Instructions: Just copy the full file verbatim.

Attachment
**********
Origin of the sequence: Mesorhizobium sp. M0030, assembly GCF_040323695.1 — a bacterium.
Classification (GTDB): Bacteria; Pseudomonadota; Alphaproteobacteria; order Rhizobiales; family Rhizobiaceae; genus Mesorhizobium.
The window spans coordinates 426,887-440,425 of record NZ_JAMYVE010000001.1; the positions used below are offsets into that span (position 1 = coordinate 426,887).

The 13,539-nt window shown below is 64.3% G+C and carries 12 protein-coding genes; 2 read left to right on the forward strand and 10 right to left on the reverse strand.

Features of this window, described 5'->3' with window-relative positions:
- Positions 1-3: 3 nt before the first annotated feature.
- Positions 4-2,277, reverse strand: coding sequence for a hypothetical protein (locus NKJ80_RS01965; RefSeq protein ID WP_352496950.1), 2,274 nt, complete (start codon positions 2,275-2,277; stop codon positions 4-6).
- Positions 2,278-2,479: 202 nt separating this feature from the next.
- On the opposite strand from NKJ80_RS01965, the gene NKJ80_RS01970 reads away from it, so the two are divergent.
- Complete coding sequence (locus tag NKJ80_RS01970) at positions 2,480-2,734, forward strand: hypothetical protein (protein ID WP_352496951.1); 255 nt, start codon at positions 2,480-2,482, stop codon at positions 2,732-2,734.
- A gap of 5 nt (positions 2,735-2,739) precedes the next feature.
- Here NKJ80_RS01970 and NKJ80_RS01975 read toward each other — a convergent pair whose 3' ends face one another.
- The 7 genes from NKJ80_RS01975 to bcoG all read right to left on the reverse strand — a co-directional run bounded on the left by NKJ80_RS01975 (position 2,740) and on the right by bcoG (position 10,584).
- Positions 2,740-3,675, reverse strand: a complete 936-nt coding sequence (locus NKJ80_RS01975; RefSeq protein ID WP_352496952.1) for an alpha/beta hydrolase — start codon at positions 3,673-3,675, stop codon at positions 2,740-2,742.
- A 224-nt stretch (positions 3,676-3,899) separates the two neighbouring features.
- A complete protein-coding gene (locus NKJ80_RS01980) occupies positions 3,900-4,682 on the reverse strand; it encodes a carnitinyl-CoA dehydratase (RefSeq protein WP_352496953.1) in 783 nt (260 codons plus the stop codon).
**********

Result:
Origin of the sequence: Mesorhizobium sp. M0030, assembly GCF_040323695.1 — a bacterium.
Classification (GTDB): Bacteria; Pseudomonadota; Alphaproteobacteria; order Rhizobiales; family Rhizobiaceae; genus Mesorhizobium.
The window spans coordinates 426,887-440,425 of record NZ_JAMYVE010000001.1; the positions used below are offsets into that span (position 1 = coordinate 426,887).

The 13,539-nt window shown below is 64.3% G+C and carries 12 protein-coding genes; 2 read left to right on the forward strand and 10 right to left on the reverse strand.

Features of this window, described 5'->3' with window-relative positions:
- Positions 1-3: 3 nt before the first annotated feature.
- Positions 4-2,277, reverse strand: coding sequence for a hypothetical protein (locus NKJ80_RS01965; RefSeq protein ID WP_352496950.1), 2,274 nt, complete (start codon positions 2,275-2,277; stop codon positions 4-6).
- Positions 2,278-2,479: 202 nt separating this feature from the next.
- On the opposite strand from NKJ80_RS01965, the gene NKJ80_RS01970 reads away from it, so the two are divergent.
- Complete coding sequence (locus tag NKJ80_RS01970) at positions 2,480-2,734, forward strand: hypothetical protein (protein ID WP_352496951.1); 255 nt, start codon at positions 2,480-2,482, stop codon at positions 2,732-2,734.
- A gap of 5 nt (positions 2,735-2,739) precedes the next feature.
- Here NKJ80_RS01970 and NKJ80_RS01975 read toward each other — a convergent pair whose 3' ends face one another.
- The 7 genes from NKJ80_RS01975 to bcoG all read right to left on the reverse strand — a co-directional run bounded on the left by NKJ80_RS01975 (position 2,740) and on the right by bcoG (position 10,584).
- Positions 2,740-3,675, reverse strand: a complete 936-nt coding sequence (locus NKJ80_RS01975; RefSeq protein ID WP_352496952.1) for an alpha/beta hydrolase — start codon at positions 3,673-3,675, stop codon at positions 2,740-2,742.
- A 224-nt stretch (positions 3,676-3,899) separates the two neighbouring features.
- A complete protein-coding gene (locus NKJ80_RS01980) occupies positions 3,900-4,682 on the reverse strand; it encodes a carnitinyl-CoA dehydratase (RefSeq protein WP_352496953.1) in 783 nt (260 codons plus the stop codon).